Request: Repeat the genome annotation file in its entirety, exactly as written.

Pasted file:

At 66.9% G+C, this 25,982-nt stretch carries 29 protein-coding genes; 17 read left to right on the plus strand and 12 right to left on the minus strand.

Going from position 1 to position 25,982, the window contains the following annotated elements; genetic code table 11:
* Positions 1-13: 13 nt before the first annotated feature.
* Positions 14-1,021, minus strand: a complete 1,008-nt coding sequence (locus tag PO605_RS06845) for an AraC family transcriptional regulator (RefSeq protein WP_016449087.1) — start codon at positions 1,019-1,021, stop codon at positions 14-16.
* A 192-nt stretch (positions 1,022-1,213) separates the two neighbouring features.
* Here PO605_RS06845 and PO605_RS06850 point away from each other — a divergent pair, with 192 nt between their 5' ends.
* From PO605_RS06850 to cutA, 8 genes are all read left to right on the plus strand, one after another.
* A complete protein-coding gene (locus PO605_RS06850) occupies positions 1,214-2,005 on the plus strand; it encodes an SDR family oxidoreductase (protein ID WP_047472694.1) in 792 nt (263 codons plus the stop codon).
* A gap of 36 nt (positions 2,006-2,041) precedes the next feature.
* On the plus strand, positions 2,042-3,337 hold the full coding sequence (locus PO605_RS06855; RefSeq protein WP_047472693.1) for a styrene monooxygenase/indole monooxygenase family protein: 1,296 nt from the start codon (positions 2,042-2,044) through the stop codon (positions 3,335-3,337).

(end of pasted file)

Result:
At 66.9% G+C, this 25,982-nt stretch carries 29 protein-coding genes; 17 read left to right on the plus strand and 12 right to left on the minus strand.

Going from position 1 to position 25,982, the window contains the following annotated elements; genetic code table 11:
* Positions 1-13: 13 nt before the first annotated feature.
* Positions 14-1,021, minus strand: a complete 1,008-nt coding sequence (locus tag PO605_RS06845) for an AraC family transcriptional regulator (RefSeq protein WP_016449087.1) — start codon at positions 1,019-1,021, stop codon at positions 14-16.
* A 192-nt stretch (positions 1,022-1,213) separates the two neighbouring features.
* Here PO605_RS06845 and PO605_RS06850 point away from each other — a divergent pair, with 192 nt between their 5' ends.
* From PO605_RS06850 to cutA, 8 genes are all read left to right on the plus strand, one after another.
* A complete protein-coding gene (locus PO605_RS06850) occupies positions 1,214-2,005 on the plus strand; it encodes an SDR family oxidoreductase (protein ID WP_047472694.1) in 792 nt (263 codons plus the stop codon).
* A gap of 36 nt (positions 2,006-2,041) precedes the next feature.
* On the plus strand, positions 2,042-3,337 hold the full coding sequence (locus PO605_RS06855; RefSeq protein WP_047472693.1) for a styrene monooxygenase/indole monooxygenase family protein: 1,296 nt from the start codon (positions 2,042-2,044) through the stop codon (positions 3,335-3,337).